Also born in 1928 was "Rinty" Monahan. That's Edward Francis Monahan officially, and my best guess is that Monahan got the nickname in his childhood since "Rinty" was usually the name of the character--that's a relative term--played by Rin Tin Tin in movies during Monahan's childhood.

In the more sad department of today's deaths, there are still some good names, including Roy Thomas "Peaches" Davis, Art "Moose" Doll (no idea on the story behind that one), and Albin Oscar "Swede" Carlstrom, whom I really should've mentioned a few days back.

My favorite today however, is a 1925 birth: Clarence Westly Marshall. For some reason from the time he was born until the time he retired, Clarence acquired a nickname, and one I like. So long as history remains and we have records, a man who once won three (regular season) games for a World Series winning team--the 1949 Yankees--will be known as "Cuddles" Marshall. Cuddles. Just makes you want to find someone to hug.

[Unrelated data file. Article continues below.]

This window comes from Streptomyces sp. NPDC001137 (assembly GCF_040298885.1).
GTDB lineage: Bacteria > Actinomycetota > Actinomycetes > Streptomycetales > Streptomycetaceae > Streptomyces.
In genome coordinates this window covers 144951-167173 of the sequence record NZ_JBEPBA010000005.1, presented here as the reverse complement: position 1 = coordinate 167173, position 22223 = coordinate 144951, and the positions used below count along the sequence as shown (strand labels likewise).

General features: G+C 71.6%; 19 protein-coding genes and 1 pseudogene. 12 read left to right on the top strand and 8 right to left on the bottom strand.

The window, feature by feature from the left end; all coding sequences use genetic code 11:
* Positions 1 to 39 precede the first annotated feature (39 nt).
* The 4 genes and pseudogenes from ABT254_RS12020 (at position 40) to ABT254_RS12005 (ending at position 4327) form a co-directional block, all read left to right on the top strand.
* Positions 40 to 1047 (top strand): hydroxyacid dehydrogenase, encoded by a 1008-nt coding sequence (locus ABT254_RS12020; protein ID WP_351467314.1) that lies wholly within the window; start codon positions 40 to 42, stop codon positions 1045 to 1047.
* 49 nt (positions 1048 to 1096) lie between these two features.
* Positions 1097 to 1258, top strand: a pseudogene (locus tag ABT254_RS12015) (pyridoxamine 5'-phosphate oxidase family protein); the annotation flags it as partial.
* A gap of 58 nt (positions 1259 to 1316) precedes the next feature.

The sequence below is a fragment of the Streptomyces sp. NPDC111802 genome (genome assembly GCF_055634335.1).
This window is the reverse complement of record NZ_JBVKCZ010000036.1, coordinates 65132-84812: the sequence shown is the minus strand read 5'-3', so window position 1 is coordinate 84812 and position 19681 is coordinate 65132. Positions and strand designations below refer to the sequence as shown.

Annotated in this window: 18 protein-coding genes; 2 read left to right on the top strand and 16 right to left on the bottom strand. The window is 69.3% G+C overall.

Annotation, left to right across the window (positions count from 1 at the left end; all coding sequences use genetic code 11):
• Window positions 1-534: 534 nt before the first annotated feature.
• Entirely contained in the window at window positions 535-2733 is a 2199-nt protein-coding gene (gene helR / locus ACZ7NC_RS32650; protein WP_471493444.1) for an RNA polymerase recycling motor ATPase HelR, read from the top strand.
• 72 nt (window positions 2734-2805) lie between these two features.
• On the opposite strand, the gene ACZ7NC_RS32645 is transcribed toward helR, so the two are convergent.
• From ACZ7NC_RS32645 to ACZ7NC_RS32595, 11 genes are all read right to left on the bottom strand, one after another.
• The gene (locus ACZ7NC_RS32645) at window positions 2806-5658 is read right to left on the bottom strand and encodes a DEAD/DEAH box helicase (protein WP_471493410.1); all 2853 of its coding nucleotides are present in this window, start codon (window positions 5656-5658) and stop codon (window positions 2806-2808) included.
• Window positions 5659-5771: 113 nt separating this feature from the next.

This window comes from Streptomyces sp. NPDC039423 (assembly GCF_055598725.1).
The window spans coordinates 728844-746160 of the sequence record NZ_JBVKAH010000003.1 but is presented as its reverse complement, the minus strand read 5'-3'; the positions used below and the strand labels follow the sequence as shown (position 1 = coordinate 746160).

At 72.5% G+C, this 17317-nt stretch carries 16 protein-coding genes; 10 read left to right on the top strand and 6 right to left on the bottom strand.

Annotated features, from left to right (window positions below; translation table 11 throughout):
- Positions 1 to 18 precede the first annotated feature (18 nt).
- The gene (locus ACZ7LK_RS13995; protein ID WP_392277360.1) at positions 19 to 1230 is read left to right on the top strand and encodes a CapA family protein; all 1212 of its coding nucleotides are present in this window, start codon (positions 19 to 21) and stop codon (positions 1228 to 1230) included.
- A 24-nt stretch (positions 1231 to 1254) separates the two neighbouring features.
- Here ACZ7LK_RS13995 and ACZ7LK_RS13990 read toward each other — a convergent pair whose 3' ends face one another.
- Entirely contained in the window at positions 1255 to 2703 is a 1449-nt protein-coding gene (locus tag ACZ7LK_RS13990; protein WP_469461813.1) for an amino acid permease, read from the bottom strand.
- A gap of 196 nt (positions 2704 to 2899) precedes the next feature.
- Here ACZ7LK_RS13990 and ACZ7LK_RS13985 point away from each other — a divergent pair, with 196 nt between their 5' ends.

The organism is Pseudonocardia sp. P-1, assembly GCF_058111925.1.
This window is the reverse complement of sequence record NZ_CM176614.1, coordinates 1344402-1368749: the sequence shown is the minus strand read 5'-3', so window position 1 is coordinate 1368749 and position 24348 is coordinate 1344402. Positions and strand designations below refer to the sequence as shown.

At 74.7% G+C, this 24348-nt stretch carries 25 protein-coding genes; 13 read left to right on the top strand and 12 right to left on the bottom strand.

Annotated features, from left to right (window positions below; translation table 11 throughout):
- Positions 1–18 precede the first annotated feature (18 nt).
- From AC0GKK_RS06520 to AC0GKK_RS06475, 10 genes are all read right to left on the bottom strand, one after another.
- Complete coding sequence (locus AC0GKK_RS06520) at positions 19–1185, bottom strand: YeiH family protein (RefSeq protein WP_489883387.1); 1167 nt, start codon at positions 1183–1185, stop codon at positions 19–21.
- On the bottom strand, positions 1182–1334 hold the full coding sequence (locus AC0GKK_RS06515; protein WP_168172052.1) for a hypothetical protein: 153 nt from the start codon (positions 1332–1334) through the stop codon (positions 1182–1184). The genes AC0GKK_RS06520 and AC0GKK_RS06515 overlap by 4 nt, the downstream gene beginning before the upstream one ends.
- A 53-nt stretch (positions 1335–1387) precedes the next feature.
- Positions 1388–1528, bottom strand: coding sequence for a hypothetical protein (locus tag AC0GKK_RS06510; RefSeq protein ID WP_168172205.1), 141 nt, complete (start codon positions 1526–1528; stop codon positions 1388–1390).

Thursday, April 27, 2006

 
April 27th, 1975

Chris Carpenter Born

Here's a fun fact: Christ Carpenter, last year's NL Cy Young winner, has lost five games each of the last three years. His losses have been holding steady, while virtually everything else for him has been improving. In those three years, his ERA has gone from 5.28 to 3.46 to last year's 2.83; while his inning total has gone from 73 and a third to 183 all the way up to 241 and two-thirds. Perhaps most importantly for Chris, his win totals against those five losses have gone from four to sixteen to twenty-one.